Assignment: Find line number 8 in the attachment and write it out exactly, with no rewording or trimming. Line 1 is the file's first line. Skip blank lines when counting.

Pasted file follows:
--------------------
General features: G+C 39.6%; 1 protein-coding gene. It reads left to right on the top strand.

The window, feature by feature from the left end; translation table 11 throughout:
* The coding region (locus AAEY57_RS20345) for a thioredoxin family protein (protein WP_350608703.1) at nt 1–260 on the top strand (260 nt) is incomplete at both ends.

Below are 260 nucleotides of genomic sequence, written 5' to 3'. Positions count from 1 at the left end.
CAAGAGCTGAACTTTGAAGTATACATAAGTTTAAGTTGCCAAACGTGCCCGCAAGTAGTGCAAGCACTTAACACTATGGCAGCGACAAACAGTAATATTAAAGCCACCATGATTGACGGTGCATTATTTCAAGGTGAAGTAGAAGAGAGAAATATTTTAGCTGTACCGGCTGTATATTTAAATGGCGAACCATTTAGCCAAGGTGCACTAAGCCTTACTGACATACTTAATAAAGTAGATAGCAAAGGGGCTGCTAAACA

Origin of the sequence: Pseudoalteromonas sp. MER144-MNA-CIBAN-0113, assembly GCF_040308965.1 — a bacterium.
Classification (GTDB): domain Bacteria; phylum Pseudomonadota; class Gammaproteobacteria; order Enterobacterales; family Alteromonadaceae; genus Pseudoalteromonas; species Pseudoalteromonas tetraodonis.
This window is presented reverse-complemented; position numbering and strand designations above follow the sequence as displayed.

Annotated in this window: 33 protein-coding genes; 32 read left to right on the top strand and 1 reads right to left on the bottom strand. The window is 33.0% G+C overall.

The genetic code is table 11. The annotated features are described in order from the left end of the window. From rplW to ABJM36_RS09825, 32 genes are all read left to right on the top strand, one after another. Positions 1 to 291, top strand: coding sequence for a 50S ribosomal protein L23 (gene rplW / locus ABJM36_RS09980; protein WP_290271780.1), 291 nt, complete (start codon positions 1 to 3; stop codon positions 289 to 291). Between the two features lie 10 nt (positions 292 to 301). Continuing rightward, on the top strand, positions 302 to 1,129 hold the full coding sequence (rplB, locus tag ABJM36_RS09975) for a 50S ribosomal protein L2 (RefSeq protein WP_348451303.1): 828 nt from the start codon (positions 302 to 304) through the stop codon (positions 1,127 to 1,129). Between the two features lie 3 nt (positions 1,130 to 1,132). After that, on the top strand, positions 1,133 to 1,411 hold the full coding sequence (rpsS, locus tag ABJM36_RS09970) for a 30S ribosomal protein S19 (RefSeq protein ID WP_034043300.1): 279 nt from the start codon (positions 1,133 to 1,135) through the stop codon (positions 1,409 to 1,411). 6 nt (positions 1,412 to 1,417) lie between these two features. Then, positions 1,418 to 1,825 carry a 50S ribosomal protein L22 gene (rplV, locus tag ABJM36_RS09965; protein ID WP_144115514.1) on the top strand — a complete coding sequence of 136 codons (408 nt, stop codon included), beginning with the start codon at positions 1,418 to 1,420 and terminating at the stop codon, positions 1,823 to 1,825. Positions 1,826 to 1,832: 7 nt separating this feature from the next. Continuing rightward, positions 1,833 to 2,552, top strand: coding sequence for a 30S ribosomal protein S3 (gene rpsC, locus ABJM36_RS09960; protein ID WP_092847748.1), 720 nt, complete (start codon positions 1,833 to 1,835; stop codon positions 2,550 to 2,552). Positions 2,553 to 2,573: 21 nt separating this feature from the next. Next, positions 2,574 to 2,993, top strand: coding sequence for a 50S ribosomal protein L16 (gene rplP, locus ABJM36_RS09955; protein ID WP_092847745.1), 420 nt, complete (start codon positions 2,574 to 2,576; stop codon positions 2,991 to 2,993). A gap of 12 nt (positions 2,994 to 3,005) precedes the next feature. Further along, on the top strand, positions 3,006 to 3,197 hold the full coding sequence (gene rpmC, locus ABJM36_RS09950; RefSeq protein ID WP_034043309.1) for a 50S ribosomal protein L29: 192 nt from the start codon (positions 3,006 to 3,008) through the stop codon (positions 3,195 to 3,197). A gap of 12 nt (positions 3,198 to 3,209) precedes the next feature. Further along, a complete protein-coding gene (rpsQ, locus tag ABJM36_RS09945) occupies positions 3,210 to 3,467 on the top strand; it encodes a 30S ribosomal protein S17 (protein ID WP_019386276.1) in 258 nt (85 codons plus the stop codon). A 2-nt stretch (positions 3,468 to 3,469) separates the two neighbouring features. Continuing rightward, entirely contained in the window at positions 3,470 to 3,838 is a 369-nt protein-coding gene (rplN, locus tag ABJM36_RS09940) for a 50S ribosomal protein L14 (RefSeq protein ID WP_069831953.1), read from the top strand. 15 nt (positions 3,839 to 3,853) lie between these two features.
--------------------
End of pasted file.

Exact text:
This window is presented reverse-complemented; position numbering and strand designations above follow the sequence as displayed.